ija+e: International Journal of Architecture & Ekistics issue 001
The cities and the architectural expression of our buildings are continuously changing responding to the dynamics of development. The old fabrics are giving way to the new, the traditional to modern, the local to international responding to the changing demands and exposure. The transformation has been going on since the beginning of the civilizations, but the rate of change has accelerated with more intense and rapid evolution than before.
The technological advancements in construction technology and materials along with the increasing exposure through the World Wide Web have taken the architecture to new heights. The increase in population and economic development pushed the growth towards the cities, which led to an increase in demand for more and better buildings, industries, roads, physical and social infrastructure. The monumental churches, mosques which served as the real centres of the city, gave way to the new skyline adorned by modern skyscrapers. The automobiles expanded the cities to continuous stretches of miles which completely altered the scale and environment of the buildings. The pace of urbanization and crunch of space in smaller countries led to dense urban centres with skyscrapers at the cost of the traditional city fabrics.
Architecture has been transforming with other drivers, which changed the physical form of the cities – the Great Chicago fire in 1871 created the opportunity of ‘Great rebuilding’; the 1906 earthquake in San Francisco and 1923 in Tokyo paved the way for reshaping the traditional Japanese city fabric towards the modern metropolis. The two World Wars saw massive destruction of the cities in Europe. Some cities reconstructed as per the old design schemes like Warsaw, Poland; while some chose to rebuild the old selectively and reconstruct the rest of the City on the new lines like Dresden, Germany. The civil wars too have their share of destroying the rich tapestry of the culturally rich cities like Beirut and Aleppo. While Aleppo is still in the damaged state, Beirut was rebuilt by a private company as a symbol of modern and luxurious , creating a ‘city of exclusion’ in the process. The current trend of making iconographic , signature towers as symbols of pride and global image have seen many towers coming up in Shanghai, Dubai, Singapore, Hong Kong, Saudi Arabia each notching a scale higher than the other. The expansion of the Holy Makkah and Medina complexes has transformed them from the humble holy spaces to large size prayer arenas with shiny, mammoth sized towers hovering above them. Cities like Brussels, Prague, Manchester, Rotterdam, London, Boston, have the new steel and glass clad structures existing with the old, renaissance style ones.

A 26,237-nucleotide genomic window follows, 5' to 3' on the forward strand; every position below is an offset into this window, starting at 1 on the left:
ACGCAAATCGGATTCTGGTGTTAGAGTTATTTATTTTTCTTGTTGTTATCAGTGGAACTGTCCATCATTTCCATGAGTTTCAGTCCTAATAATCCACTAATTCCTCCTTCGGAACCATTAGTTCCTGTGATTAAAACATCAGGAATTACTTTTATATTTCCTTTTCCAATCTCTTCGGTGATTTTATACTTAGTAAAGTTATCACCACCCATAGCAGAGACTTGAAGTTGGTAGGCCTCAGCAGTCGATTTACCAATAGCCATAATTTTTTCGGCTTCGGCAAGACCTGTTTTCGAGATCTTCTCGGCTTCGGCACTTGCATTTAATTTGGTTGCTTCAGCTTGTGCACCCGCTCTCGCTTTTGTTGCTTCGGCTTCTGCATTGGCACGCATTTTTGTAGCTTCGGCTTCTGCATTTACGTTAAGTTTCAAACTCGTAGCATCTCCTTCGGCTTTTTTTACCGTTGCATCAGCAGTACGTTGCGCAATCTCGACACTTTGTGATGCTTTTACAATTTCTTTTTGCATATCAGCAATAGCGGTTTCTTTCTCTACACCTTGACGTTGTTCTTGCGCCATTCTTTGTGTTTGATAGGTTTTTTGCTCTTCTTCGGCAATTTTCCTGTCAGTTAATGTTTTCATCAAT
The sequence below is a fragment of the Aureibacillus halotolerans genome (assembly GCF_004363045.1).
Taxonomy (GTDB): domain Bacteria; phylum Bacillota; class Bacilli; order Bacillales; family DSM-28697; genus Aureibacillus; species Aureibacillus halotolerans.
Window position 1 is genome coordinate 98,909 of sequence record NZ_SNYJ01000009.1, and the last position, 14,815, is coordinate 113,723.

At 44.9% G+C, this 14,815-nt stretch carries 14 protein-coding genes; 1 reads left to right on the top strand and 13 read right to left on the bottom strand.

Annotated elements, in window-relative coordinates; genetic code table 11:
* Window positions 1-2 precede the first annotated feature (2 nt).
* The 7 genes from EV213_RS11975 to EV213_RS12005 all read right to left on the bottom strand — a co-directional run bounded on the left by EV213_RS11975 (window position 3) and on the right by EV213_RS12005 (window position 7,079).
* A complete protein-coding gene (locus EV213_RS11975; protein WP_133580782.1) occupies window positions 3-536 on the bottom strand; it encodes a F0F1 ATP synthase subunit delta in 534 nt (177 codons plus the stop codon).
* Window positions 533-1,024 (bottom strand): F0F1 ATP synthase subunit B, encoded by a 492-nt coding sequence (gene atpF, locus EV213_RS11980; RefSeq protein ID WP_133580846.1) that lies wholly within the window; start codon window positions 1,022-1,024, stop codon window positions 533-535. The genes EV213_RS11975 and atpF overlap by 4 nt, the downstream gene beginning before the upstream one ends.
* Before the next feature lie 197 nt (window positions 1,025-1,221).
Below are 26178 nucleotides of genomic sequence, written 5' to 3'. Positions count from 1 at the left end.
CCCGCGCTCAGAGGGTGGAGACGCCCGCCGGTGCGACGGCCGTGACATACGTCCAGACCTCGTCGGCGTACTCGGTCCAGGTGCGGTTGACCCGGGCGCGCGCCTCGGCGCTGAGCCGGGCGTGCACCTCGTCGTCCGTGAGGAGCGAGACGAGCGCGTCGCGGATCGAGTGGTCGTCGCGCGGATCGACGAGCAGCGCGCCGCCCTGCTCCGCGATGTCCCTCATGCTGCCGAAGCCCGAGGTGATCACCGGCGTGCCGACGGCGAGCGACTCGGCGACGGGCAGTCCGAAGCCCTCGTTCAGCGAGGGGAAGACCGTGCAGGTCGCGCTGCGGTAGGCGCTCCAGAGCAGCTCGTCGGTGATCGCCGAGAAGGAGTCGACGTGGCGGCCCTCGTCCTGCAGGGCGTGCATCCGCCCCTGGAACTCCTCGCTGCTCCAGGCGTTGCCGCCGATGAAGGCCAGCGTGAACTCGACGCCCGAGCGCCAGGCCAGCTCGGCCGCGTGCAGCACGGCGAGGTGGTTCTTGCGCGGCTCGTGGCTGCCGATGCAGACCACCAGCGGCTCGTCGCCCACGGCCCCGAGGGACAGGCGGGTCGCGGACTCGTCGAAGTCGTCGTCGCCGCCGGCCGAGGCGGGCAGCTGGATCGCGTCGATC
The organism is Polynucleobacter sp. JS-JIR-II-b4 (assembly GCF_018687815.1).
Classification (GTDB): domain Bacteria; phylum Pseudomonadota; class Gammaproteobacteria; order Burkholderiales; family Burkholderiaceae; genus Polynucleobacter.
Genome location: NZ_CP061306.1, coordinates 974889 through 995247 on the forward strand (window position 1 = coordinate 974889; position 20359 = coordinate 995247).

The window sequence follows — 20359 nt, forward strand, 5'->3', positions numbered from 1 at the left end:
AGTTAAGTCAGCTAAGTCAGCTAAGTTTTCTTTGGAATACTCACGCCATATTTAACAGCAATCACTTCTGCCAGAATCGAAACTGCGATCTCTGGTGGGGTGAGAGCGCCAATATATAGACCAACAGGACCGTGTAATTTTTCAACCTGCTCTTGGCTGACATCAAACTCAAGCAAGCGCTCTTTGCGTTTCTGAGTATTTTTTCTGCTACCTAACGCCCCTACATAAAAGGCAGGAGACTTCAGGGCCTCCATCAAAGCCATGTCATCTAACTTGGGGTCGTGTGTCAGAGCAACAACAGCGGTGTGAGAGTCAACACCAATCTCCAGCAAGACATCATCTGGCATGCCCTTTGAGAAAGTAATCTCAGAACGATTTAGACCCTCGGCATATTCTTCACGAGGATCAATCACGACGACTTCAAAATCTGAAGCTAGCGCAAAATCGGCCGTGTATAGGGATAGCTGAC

The first issue of the International Journal of Architecture and Ekistics [ija+e] aims to look at the dimension of transition in architecture across the spectrum and varied scales. The themes of the articles can vary from micro transitions in spaces, materials and vocabulary to the bigger scales of transformations happening in city fabric, buildings and construction technologies across the globe.
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